Why should you care about global economic inequality? Reasons include, but are hardly limited to, the following: cross-country research has found that high levels of inequality are associated with a lack of social mobility and tend to be incompatible with periods of sustained economic growth. Additionally, economic inequality exacerbates the impact of climate change and contributes to global health epidemics, and it may also increase international tensions and interfere with efforts to reduce global poverty. And yes, there's also the moral and political offensiveness part.
10. Significantly reducing global economic inequality will be a formidable challenge, but it can be done.
What can be done to combat global economic inequality? The fight against global inequality requires action on two fronts. On the one hand, "within-country"-type economic inequality needs to be addressed. That will require an agenda that includes a steeply progressive income tax; robust social welfare and education programs; stronger labor unions and a significantly higher minimum wage; macroeconomic policies that promote a full employment economy; tough, well-targeted government regulations, particularly in the banking and finance sector, and building or rebuilding the government's capacity to enforce them; and political reforms such as the public financing of elections and getting medieval on the lobbyists.
But even if, in the improbable scenario that every single country in the world substantially reduced economic inequality within its borders, global economic inequality would still be extremely high. That's because glaring economic disparities between rich and poor countries would still exist. Significantly alleviating economic inequality within individual countries is exceedingly difficult, but reducing between-country inequality is an even more formidable challenge.
It's not that an agenda to reduce global inequalities of the latter sort is lacking. Items on that agenda would certainly include dramatically increasing financial aid to poor countries and enacting global debt relief, strong international labor standards, fair trade, humane immigration policies, and global anti-poverty, health, and education initiatives. The problem is that existing international institutions aren't performing those tasks particularly well.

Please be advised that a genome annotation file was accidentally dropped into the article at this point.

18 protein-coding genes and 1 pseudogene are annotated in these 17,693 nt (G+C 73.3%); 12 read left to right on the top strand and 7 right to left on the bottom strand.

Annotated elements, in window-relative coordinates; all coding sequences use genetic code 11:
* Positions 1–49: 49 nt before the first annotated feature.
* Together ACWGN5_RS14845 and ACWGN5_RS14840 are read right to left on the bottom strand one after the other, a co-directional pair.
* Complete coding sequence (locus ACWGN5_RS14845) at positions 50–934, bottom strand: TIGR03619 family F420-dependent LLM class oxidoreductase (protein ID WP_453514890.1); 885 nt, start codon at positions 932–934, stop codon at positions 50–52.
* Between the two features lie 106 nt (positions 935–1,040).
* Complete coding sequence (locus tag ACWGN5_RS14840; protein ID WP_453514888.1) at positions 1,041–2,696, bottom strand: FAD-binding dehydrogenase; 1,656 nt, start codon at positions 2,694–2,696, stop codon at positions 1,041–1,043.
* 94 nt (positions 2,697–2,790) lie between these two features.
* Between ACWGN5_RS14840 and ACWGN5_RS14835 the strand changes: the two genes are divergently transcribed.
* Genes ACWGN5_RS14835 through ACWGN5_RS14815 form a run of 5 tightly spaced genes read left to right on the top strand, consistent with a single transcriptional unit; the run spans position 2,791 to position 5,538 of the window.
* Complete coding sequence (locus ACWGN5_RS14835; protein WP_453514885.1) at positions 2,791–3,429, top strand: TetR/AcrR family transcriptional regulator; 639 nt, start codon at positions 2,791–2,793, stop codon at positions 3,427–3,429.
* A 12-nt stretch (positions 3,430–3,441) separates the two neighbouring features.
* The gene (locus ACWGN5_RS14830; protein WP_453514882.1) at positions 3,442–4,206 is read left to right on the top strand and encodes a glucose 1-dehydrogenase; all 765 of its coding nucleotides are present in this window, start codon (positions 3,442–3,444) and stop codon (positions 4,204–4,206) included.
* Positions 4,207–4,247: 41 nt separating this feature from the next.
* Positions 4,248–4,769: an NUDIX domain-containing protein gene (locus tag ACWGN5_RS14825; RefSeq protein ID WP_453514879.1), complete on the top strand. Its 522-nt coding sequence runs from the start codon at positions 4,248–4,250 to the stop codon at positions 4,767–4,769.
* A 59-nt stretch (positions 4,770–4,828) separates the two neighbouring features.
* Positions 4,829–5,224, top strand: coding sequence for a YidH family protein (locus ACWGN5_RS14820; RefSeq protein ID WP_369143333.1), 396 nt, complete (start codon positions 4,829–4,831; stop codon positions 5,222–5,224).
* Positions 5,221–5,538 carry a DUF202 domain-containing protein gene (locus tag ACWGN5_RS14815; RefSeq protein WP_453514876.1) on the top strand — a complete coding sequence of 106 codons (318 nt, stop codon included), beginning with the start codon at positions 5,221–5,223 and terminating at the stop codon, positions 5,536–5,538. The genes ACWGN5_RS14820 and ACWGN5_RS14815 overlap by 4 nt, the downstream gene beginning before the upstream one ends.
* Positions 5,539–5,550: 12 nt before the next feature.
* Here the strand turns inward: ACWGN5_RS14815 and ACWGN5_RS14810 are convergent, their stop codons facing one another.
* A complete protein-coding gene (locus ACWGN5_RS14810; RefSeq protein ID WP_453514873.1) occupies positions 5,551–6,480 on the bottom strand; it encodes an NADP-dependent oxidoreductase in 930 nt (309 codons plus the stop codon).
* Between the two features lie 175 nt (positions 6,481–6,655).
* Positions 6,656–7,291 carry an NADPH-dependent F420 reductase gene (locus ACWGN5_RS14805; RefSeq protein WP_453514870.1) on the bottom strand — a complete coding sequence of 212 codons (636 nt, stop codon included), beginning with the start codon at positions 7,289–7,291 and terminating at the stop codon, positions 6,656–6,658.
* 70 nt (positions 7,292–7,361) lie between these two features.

International bodies like the IMF, the World Bank, and the WTO have forced a neoliberal economic agenda on developing countries that has often had disastrous consequences. The policies of some of these organizations have marginally improved over the past decade, but much more needs to be done.
An additional problem is that, too often, financial aid to a poor country gets into the hands of that country's rich, corrupt government officials rather than its needy citizens. Some NGOs have done important global anti-poverty work that is effective precisely because it circumvents unscrupulous governments. For example, recent studies of a program that puts cash directly in the hands of poor people, with no strings attached, show promise, but more research is needed to evaluate the final results.
Making a dent in the problem global economic inequality, let alone setting in motion a significant reversal, will be a hugely ambitious undertaking. It is an enormously complex task that requires political action and cooperation at many levels. But there does seem to be, at last, a real sense of urgency about this question. That political momentum, as well as the recent success Latin America has had in addressing the issue, give reason to hope that real progress will be made.